Fuel for Thought: What can OEMs do to ensure a robust and economical supply of batteries?


Automotive Monthly Newsletter &

What can OEMs do to ensure a robust and economical
supply of batteries?


Navigating the opportunities within the comparatively nascent EV
industry will see winners and losers emerge. But how real are the
concerns around the battery upstream market and could this
genuinely be the next automotive supply chain crisis? In what way
can automakers achieve economies of scale while feasibly navigate
fluctuating commodity prices to deliver competitively priced EV
offerings? This challenge will fundamentally define how the
competitive landscape of the automotive industry transpires this

Battery raw material: A critical bottleneck within
growing EV supply chain

Annual production volumes of BEVs are forecast to increase from
around 4.8 million in 2021 to more than 50 million in 2034. As a
result, unprecedented quantities of battery-grade commodities are
needed to support such an uptick and ensure a successful global
transition to battery electric vehicles. S&P Global Mobility
considers this figure to mandate a shift from needing 260 GWh of
predominantly lithium-ion batteries in 2021 to some 4,568 GWh in
2034 to support BEV demand, with an additional 147 GWh required to
support hybrid vehicles. While many potential constraints exist
along the battery value chain, an abundant and financially
sustainable supply of raw materials such as nickel, lithium, and
cobalt will be critical to all-electric vehicle (EV) battery

Battery metals: Critical impact, but smaller in

In terms of the raw material constituents of a battery pack, the
quantity of material and value of material are unrelated. A typical
battery pack within a battery-electric vehicle (BEV) weighs more
than 500 kg and the portion of battery cells and, specifically
cathode, weights are about 50% and 20%, respectively. Within this,
the percentage of nickel and cobalt weight within a battery pack
featuring a nickel-cobalt-manganese (NCM)-based cathode chemistry
is even smaller, with 10% and less than 1%, respectively, subject
to the chosen portions of the chemical constituents. This is not to
mention lithium, the weight percentage of which is also small, even
though it is hard to measure it separately since it exists in the
form of ions from multiple components.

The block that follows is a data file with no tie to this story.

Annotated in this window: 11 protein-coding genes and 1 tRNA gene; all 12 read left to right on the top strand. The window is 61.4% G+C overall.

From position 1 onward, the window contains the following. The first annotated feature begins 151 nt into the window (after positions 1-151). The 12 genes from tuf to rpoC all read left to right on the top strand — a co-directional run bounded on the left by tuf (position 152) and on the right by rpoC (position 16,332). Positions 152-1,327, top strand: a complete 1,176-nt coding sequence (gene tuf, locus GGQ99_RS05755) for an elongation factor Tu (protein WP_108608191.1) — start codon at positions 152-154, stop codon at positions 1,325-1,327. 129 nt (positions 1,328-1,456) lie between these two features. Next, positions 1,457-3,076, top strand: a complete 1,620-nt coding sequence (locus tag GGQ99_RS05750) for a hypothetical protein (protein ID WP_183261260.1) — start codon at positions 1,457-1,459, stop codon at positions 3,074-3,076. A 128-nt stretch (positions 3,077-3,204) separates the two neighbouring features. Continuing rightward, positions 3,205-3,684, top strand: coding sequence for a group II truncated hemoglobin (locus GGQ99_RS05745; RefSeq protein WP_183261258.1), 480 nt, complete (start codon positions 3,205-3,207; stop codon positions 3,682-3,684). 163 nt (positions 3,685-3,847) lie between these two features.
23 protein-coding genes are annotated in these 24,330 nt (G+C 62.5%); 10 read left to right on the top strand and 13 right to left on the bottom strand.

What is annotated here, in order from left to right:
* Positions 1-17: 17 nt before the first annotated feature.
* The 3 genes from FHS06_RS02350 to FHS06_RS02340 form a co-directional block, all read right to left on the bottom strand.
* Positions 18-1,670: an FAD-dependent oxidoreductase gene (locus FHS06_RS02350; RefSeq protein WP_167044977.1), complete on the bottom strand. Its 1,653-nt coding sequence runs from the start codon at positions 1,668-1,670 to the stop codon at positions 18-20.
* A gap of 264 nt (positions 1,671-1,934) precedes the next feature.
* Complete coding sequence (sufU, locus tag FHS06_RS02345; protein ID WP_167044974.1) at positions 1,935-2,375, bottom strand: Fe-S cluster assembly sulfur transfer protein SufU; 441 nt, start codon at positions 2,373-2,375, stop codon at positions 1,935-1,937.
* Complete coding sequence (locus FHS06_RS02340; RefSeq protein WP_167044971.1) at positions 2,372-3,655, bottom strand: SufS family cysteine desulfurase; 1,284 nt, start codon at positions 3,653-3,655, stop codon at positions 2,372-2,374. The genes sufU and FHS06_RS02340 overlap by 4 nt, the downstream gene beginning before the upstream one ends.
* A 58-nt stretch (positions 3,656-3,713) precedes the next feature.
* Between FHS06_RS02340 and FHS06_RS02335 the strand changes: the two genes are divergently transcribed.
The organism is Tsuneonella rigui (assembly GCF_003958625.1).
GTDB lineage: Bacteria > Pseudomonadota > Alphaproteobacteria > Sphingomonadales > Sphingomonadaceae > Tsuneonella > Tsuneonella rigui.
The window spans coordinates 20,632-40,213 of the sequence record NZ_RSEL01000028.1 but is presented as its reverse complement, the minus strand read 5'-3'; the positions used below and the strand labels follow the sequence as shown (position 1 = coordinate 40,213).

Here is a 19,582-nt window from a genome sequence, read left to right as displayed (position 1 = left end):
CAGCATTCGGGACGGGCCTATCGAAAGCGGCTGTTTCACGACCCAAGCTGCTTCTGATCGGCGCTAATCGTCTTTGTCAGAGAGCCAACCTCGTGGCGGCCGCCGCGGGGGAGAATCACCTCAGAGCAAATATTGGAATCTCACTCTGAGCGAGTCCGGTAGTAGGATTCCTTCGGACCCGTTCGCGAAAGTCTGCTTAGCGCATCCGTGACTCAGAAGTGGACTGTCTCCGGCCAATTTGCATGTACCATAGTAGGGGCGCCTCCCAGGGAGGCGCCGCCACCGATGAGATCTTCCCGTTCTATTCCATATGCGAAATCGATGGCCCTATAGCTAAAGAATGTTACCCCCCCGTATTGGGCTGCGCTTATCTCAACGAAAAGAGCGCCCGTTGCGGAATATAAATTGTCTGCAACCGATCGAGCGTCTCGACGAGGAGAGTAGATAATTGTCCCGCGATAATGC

Price hiccups in battery metals

Nickel, cobalt, and lithium are three critical battery metals
that may become bottlenecks within the battery supply chain. The
potential risks from these metals have been evidenced by recent
battery metal price volatilities. For example, according to S&P
Capital IQ, the LME nickel three-month official price was hiked by
150% to reach near USD48,000 per ton in the March 2022 peak (two
weeks after the Russian invasion of Ukraine) from the July 2021
price level of USD19,000, and then settled down again near
USD19,000 as of 15 July 2022. Cobalt price hikes have been
relatively mild, nearly 60% up at its peak in March 2022 and came
down to a 15% year-over-year increase as of now.

In contrast to nickel and cobalt, lithium is still trading at a
high level, partly because of its irreplaceability in the
lithium-ion battery. According to S&P Global Commodity
Insights, the lithium carbonate CIF North Asia price is above
USD70,000 per ton as of now, up by more than 600% from the
USD10,000 level a year ago.

Why not pursue nickel and cobalt-free

On the back of battery metal price volatilities, it has become
more economically attractive for OEMs to initiate a cathode
chemistry transition from high nickel NCM (nickel cobalt manganese)
or NCA (nickel cobalt aluminum) to LFP (lithium iron phosphate),
which contains no nickel and cobalt. However, even as a cheaper and
attractive alternative, LFP will not likely replace NCM/A due to
its inherent limitations on energy density for light passenger
vehicles. S&P Global Mobility expects NCM high nickel cathode
will have the largest share with almost 50% in 2030 from 25% in

Within NCM/A, cobalt is the most viable element so far to enable
a high energy density and a long battery cycle life as it
stabilizes the layered cathode atomic structure. There are many
feasible alternatives such as LMNO (lithium manganese nickel
oxide), high manganese NCM to replace or minimize cobalt usage to
avoid high price and unethical issues related to cobalt mining.
Meanwhile, nickel is harder to be replaced than cobalt as its role
is critical to achieve high energy density, which is directly
translated into EV driving range.

Supply and demand outlook for battery raw

Battery metal demands will increase dramatically to follow the
BEV adoption curve while the growths in battery metal supplies will
likely be in doubt as supplies are not flexible enough to keep up
with demands. S&P Global Mobility expects that annual lithium
demand from all battery applications (light vehicle being majority
but also including energy storage system, portable electronics
applications) will reach 1.97mn tons in 2030, growing 28% CAGR
(compounded annual growth rate) from 0.27mn tons in 2021. Likewise,